The Curious Expedition

The Curious Expedition is a disturbing portrait of the colonial mind

I could think of any number of better titles for The Curious Expedition. Here’s a few: Colonialism Simulator 1900; Literal Tomb Raider; Uncharted 5: The White Man’s Burden. Virtually anything seems better than the title the game actually has. You do embark on an expedition every time you play it—an adventure into foreign jungles on the other side of the world, where priceless treasures, golden pyramids, and possibly dinosaurs lie in wait. But “curious” seems like an incredibly inappropriate word for what you end up doing there. You will almost always encounter a tribe of “natives”—language and culture unspecified, because…


Dutch videogame maker aims to confront Europe’s colonial past

Herald’s narrative revolves largely around one question: How does your cultural heritage influence your identity? For many—including the point-and-click period drama’s protagonist, Devan Rensburg—it’s a complicated question, made even more complicated by the world’s history of colonialism. The “violent cultural clash” of colonialism plays a massive part in the complexity of the multiracial identity; and those complexities are what Herald aims to take on, through the eyes of the in-game ship’s (the HLV Herald) mixed-race steward. Wispfire cites a certain urgency in putting out this game now, in this cultural climate. Race and immigration are at the forefront of many political…


A board game about Indian colonialism from the creators of Somewhere

Even in board game form, games by Studio Oleomingus are simply mesmerizing. The team behind Somewhere, a surreal stealth game set in an alternate world version of colonial India, have started work on an unnamed historical project about running a Portugese colony in 17th century Goa. In a recent post about the project, Oleomingus provides a series of mockups detailing their German-style board game influences and diving into how the game works. The map is dotted with vibrantly colored squares, representing the majestic palaces you’ve built up and the different resources there are to extract: cotton, wood, gold, grain, and…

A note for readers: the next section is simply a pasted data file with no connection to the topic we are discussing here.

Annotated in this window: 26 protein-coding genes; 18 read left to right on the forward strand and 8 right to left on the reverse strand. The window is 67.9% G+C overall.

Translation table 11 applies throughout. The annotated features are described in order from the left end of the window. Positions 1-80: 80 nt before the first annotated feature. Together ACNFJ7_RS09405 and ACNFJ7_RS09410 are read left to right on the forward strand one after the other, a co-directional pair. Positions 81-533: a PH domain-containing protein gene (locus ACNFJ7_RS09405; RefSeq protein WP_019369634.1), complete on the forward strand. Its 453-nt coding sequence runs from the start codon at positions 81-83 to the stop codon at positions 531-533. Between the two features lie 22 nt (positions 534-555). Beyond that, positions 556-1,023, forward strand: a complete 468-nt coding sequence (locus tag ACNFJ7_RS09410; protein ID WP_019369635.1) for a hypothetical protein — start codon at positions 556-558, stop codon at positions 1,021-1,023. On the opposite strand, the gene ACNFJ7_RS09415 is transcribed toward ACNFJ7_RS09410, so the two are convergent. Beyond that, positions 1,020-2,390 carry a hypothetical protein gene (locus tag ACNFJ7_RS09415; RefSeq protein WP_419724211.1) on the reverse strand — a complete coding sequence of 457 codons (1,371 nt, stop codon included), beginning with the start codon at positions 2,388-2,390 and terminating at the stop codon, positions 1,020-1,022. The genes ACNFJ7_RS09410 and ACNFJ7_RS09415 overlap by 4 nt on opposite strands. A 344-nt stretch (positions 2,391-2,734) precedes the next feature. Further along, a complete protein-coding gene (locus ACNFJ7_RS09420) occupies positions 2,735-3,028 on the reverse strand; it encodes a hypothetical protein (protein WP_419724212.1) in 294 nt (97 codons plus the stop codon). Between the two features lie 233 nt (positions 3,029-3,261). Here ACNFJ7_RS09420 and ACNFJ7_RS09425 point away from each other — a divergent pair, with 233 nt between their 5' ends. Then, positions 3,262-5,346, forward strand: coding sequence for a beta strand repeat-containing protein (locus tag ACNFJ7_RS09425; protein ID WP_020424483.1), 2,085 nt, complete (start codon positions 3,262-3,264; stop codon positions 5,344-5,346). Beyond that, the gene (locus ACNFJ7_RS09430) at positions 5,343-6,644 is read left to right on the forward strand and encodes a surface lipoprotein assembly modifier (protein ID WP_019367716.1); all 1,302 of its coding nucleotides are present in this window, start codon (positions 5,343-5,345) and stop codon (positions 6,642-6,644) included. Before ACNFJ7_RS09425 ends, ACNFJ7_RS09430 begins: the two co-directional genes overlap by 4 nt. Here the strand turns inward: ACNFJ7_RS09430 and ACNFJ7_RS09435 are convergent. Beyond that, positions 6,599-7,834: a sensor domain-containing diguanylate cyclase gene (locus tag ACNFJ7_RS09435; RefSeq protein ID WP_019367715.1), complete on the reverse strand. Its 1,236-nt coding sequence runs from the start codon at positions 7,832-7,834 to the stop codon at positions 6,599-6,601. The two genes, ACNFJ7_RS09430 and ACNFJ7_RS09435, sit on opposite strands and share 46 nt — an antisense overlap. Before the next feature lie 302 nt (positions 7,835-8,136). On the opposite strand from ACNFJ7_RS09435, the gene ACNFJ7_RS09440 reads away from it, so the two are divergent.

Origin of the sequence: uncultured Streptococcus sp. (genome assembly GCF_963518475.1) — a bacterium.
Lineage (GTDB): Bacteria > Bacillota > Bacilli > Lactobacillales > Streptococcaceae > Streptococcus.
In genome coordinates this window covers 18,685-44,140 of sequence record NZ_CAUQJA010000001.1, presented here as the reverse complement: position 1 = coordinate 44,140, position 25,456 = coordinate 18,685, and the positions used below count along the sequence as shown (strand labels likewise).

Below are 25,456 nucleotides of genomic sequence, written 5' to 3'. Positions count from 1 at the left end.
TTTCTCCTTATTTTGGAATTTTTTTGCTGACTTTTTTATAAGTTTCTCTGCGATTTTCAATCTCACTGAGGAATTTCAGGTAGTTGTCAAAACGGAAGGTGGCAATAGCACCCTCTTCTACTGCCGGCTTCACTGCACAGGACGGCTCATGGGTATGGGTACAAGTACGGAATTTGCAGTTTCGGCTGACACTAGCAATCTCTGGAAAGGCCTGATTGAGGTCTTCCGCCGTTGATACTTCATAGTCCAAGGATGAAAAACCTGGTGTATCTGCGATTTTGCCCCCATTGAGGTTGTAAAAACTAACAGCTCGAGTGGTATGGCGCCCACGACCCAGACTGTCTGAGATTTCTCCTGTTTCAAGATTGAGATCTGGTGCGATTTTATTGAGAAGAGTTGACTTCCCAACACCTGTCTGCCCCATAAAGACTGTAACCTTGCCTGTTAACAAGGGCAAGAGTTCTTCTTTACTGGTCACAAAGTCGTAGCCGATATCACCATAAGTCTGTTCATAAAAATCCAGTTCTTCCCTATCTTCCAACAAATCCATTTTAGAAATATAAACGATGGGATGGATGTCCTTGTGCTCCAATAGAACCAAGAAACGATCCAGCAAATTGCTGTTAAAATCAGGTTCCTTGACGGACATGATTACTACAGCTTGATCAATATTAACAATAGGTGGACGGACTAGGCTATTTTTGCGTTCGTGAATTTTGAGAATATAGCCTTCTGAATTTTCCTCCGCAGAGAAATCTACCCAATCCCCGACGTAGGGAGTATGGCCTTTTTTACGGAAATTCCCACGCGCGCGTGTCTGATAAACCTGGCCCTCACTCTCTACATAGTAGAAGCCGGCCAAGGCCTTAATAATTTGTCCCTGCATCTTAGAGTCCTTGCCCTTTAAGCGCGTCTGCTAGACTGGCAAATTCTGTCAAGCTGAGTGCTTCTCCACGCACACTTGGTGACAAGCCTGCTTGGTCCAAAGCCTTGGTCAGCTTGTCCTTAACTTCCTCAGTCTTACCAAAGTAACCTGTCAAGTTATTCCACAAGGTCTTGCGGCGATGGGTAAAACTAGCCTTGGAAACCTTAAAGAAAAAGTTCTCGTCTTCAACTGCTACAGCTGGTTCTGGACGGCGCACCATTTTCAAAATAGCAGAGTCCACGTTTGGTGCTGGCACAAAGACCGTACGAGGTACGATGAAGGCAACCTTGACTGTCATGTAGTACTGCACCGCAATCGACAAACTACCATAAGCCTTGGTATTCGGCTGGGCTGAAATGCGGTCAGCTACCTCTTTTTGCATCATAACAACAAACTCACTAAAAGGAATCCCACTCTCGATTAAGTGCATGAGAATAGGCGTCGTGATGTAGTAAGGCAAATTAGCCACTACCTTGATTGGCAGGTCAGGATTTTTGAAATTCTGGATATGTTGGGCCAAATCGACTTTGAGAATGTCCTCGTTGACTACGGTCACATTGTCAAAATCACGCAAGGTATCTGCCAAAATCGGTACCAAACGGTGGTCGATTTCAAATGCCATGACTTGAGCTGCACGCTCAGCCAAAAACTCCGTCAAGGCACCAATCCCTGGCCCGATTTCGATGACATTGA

Herald, an interactive period drama, to examine biracial identities in the colonial era

In our increasingly globalized society, the question “where are you from” has gotten mighty complicated for people. While it used to incite some inoffensive small talk, the question now raises a litany of asterisks and asides. For some, it even carries racist undertones, seen as a less direct way of asking “why don’t you look like the rest of us?” For myself, getting asked where I come from either requires me to lie for brevity’s sake or to recount the entirety of my family history: “I was born in Brazil and spent a lot of my childhood there—but my schooling…


This strange virtual world is a peek inside its designer’s mind

Editor’s note: An earlier version of this article misrepresented MacLarty’s motivations. It has been revised following a discussion with him. Videogame designer Ian MacLarty recently took part in a game jam, as part of the Freeplay festival in Australia, that was themed upon diversity, multiplicity and culture. It was called, appropriately, the Multiplicity Jam. MacLarty was inspired by the speakers at the festival, who talked about their own cultural identity and the value of diversity, to reflect on his relationship with his connection to Australia, where he has lived for the past decade, as well as his upbringing in South Africa. The result…